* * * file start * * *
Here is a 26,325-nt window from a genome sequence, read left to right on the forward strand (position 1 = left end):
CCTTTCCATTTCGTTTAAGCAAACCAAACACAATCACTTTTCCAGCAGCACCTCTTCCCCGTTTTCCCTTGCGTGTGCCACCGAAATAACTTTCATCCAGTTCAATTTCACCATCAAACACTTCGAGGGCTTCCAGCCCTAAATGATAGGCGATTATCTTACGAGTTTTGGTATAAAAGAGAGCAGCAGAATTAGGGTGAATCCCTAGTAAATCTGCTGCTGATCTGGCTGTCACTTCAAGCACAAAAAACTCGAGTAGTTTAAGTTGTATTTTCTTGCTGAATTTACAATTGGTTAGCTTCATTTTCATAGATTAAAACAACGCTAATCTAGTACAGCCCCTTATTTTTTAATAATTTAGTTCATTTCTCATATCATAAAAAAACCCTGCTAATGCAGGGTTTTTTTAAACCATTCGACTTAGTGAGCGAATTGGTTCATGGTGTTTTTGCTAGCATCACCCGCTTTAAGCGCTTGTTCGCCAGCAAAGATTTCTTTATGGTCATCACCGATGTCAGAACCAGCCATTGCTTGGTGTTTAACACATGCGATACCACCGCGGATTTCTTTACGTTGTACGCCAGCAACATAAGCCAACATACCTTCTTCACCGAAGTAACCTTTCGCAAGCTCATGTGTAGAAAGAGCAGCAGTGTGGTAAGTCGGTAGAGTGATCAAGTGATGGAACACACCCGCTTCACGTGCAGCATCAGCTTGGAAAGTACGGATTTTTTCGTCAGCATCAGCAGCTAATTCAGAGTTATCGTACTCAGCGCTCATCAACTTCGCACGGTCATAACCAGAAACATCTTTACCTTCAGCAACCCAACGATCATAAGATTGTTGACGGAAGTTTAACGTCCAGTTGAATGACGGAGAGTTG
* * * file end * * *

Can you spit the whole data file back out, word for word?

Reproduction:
Here is a 26,325-nt window from a genome sequence, read left to right on the forward strand (position 1 = left end):
CCTTTCCATTTCGTTTAAGCAAACCAAACACAATCACTTTTCCAGCAGCACCTCTTCCCCGTTTTCCCTTGCGTGTGCCACCGAAATAACTTTCATCCAGTTCAATTTCACCATCAAACACTTCGAGGGCTTCCAGCCCTAAATGATAGGCGATTATCTTACGAGTTTTGGTATAAAAGAGAGCAGCAGAATTAGGGTGAATCCCTAGTAAATCTGCTGCTGATCTGGCTGTCACTTCAAGCACAAAAAACTCGAGTAGTTTAAGTTGTATTTTCTTGCTGAATTTACAATTGGTTAGCTTCATTTTCATAGATTAAAACAACGCTAATCTAGTACAGCCCCTTATTTTTTAATAATTTAGTTCATTTCTCATATCATAAAAAAACCCTGCTAATGCAGGGTTTTTTTAAACCATTCGACTTAGTGAGCGAATTGGTTCATGGTGTTTTTGCTAGCATCACCCGCTTTAAGCGCTTGTTCGCCAGCAAAGATTTCTTTATGGTCATCACCGATGTCAGAACCAGCCATTGCTTGGTGTTTAACACATGCGATACCACCGCGGATTTCTTTACGTTGTACGCCAGCAACATAAGCCAACATACCTTCTTCACCGAAGTAACCTTTCGCAAGCTCATGTGTAGAAAGAGCAGCAGTGTGGTAAGTCGGTAGAGTGATCAAGTGATGGAACACACCCGCTTCACGTGCAGCATCAGCTTGGAAAGTACGGATTTTTTCGTCAGCATCAGCAGCTAATTCAGAGTTATCGTACTCAGCGCTCATCAACTTCGCACGGTCATAACCAGAAACATCTTTACCTTCAGCAACCCAACGATCATAAGATTGTTGACGGAAGTTTAACGTCCAGTTGAATGACGGAGAGTTG